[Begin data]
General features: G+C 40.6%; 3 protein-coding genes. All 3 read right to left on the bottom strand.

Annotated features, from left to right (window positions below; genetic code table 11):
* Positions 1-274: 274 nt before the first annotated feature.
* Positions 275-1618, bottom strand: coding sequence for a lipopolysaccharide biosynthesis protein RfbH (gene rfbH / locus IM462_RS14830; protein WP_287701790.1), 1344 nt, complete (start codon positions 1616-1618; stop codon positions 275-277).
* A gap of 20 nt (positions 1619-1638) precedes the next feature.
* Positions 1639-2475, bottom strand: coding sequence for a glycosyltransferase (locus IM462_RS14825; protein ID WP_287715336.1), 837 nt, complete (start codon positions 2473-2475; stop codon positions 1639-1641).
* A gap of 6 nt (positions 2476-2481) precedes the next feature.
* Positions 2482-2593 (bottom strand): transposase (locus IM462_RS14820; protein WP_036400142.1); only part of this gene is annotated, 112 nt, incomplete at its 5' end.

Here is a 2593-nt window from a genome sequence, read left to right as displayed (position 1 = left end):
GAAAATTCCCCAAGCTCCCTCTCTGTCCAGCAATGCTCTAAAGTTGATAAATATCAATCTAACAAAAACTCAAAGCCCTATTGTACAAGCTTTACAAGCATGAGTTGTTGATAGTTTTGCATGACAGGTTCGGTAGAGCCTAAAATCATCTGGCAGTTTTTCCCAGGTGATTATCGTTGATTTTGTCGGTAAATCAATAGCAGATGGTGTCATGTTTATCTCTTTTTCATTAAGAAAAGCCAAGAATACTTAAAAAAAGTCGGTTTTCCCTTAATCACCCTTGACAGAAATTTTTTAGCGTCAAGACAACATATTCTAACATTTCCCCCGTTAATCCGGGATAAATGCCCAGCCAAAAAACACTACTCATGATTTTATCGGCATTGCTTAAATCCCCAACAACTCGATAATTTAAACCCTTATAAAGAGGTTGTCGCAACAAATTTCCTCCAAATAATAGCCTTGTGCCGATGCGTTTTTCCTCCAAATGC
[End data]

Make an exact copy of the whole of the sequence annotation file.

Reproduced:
General features: G+C 40.6%; 3 protein-coding genes. All 3 read right to left on the bottom strand.

Annotated features, from left to right (window positions below; genetic code table 11):
* Positions 1-274: 274 nt before the first annotated feature.
* Positions 275-1618, bottom strand: coding sequence for a lipopolysaccharide biosynthesis protein RfbH (gene rfbH / locus IM462_RS14830; protein WP_287701790.1), 1344 nt, complete (start codon positions 1616-1618; stop codon positions 275-277).
* A gap of 20 nt (positions 1619-1638) precedes the next feature.
* Positions 1639-2475, bottom strand: coding sequence for a glycosyltransferase (locus IM462_RS14825; protein ID WP_287715336.1), 837 nt, complete (start codon positions 2473-2475; stop codon positions 1639-1641).
* A gap of 6 nt (positions 2476-2481) precedes the next feature.
* Positions 2482-2593 (bottom strand): transposase (locus IM462_RS14820; protein WP_036400142.1); only part of this gene is annotated, 112 nt, incomplete at its 5' end.

Here is a 2593-nt window from a genome sequence, read left to right as displayed (position 1 = left end):
GAAAATTCCCCAAGCTCCCTCTCTGTCCAGCAATGCTCTAAAGTTGATAAATATCAATCTAACAAAAACTCAAAGCCCTATTGTACAAGCTTTACAAGCATGAGTTGTTGATAGTTTTGCATGACAGGTTCGGTAGAGCCTAAAATCATCTGGCAGTTTTTCCCAGGTGATTATCGTTGATTTTGTCGGTAAATCAATAGCAGATGGTGTCATGTTTATCTCTTTTTCATTAAGAAAAGCCAAGAATACTTAAAAAAAGTCGGTTTTCCCTTAATCACCCTTGACAGAAATTTTTTAGCGTCAAGACAACATATTCTAACATTTCCCCCGTTAATCCGGGATAAATGCCCAGCCAAAAAACACTACTCATGATTTTATCGGCATTGCTTAAATCCCCAACAACTCGATAATTTAAACCCTTATAAAGAGGTTGTCGCAACAAATTTCCTCCAAATAATAGCCTTGTGCCGATGCGTTTTTCCTCCAAATGC